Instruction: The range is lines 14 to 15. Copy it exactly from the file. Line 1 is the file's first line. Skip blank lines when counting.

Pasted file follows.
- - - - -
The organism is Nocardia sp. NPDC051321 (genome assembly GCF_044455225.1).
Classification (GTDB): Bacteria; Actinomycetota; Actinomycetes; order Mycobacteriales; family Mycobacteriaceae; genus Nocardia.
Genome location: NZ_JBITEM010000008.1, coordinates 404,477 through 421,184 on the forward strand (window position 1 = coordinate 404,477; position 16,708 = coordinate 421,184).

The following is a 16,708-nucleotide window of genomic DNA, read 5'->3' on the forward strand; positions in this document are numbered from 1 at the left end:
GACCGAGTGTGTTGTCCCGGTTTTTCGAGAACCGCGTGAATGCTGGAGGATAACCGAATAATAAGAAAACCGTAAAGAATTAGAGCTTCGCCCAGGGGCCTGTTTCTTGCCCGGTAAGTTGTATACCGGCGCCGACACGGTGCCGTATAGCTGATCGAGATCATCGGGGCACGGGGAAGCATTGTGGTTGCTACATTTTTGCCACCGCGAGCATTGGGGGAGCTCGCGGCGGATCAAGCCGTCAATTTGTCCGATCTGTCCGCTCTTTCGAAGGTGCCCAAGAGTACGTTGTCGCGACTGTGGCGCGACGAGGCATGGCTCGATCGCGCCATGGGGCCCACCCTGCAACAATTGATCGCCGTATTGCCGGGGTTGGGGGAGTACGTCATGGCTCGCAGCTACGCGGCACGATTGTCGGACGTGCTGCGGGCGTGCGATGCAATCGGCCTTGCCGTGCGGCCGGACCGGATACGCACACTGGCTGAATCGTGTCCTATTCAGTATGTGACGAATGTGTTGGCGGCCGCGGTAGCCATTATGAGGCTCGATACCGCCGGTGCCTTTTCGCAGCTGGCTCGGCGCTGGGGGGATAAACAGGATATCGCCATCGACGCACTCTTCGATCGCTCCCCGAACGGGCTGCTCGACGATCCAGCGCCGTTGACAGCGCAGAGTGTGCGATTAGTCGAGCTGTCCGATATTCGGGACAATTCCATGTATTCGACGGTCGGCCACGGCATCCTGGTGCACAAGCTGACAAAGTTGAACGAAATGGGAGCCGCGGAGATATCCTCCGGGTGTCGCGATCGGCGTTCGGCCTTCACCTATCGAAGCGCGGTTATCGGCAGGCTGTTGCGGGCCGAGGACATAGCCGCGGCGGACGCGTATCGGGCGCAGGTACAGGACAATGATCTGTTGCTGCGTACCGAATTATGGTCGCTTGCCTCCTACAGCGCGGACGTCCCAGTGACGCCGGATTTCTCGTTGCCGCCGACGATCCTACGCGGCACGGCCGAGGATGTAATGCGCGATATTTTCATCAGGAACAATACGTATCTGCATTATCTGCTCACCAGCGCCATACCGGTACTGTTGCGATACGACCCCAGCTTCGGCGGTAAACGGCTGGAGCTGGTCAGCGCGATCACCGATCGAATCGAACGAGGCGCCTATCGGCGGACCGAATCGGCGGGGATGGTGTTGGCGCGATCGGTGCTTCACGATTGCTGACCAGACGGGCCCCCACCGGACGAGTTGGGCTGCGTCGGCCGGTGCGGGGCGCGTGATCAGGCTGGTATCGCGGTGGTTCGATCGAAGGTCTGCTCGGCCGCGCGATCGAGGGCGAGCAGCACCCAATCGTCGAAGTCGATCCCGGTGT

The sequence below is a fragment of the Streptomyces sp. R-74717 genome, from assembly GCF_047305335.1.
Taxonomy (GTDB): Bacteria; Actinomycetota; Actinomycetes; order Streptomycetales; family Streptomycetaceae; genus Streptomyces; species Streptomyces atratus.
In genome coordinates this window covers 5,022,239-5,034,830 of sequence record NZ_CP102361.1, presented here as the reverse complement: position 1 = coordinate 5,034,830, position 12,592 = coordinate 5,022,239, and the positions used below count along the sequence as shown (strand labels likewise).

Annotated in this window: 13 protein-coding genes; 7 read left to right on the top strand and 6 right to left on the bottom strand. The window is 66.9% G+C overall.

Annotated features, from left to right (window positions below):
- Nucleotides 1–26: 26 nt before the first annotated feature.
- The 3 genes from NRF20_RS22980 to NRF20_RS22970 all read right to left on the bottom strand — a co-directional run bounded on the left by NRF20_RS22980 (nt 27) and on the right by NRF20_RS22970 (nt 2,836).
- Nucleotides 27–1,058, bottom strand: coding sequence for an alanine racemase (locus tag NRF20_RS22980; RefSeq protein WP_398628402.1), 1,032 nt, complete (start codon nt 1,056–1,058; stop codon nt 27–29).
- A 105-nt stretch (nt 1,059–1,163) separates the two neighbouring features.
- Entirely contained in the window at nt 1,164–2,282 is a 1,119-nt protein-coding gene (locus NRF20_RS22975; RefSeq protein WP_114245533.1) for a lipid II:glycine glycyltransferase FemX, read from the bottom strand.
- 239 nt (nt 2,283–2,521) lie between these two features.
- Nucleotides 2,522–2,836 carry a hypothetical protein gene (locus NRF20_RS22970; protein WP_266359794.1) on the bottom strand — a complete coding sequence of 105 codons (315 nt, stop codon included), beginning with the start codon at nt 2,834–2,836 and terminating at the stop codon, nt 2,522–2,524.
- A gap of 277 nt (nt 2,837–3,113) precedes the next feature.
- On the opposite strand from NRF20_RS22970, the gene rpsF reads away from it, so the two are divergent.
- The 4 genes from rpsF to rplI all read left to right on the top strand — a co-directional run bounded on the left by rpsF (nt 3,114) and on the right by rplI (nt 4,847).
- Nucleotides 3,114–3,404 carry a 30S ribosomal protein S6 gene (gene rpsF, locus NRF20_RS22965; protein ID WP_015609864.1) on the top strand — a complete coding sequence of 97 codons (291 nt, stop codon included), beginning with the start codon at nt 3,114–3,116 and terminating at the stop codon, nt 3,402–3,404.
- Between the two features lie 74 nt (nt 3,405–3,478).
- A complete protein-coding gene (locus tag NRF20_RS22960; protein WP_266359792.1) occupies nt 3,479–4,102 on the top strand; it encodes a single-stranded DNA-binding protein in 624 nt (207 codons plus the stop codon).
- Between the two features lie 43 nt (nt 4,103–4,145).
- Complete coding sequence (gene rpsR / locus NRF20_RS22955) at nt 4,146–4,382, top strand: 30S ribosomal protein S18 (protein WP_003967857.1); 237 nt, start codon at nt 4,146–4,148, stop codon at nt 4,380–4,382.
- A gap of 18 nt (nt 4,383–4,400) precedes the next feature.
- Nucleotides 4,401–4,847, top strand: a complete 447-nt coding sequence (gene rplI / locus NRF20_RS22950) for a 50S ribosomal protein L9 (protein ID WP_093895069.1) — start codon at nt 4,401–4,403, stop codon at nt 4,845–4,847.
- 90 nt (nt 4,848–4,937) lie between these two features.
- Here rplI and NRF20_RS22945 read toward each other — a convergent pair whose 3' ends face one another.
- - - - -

- A 105-nt stretch (nt 1,059–1,163) separates the two neighbouring features.
- Entirely contained in the window at nt 1,164–2,282 is a 1,119-nt protein-coding gene (locus NRF20_RS22975; RefSeq protein WP_114245533.1) for a lipid II:glycine glycyltransferase FemX, read from the bottom strand.